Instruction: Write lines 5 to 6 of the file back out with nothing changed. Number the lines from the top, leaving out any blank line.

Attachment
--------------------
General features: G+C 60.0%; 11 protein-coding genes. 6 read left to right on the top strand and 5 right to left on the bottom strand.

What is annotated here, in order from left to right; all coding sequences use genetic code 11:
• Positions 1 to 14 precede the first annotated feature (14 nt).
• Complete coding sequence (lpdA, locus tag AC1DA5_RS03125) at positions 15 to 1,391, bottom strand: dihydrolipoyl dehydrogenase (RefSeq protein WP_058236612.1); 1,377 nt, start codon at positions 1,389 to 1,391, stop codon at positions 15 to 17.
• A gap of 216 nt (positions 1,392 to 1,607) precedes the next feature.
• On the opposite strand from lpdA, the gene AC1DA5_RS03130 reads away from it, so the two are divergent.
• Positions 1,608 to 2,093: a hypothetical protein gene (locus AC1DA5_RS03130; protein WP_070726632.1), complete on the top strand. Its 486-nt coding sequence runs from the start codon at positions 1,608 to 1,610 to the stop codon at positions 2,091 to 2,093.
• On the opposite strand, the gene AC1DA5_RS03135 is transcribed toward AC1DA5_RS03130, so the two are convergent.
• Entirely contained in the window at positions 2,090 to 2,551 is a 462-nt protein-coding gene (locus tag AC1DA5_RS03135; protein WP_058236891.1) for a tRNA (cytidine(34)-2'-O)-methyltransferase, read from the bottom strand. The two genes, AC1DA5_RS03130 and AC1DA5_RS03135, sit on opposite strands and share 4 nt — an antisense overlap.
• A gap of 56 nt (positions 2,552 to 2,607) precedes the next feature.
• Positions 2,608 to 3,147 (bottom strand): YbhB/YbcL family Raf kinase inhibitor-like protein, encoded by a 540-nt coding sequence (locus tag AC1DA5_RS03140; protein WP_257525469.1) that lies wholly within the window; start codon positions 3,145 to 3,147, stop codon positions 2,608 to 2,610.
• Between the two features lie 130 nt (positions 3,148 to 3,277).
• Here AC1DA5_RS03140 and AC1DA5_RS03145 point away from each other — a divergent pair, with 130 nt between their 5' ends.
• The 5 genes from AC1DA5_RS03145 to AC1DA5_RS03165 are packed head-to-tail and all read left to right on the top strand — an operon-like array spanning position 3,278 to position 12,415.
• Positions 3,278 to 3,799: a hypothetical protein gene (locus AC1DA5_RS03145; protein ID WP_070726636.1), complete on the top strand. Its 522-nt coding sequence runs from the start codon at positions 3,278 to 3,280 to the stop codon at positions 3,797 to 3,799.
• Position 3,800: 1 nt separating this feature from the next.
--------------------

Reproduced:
• A gap of 216 nt (positions 1,392 to 1,607) precedes the next feature.
• On the opposite strand from lpdA, the gene AC1DA5_RS03130 reads away from it, so the two are divergent.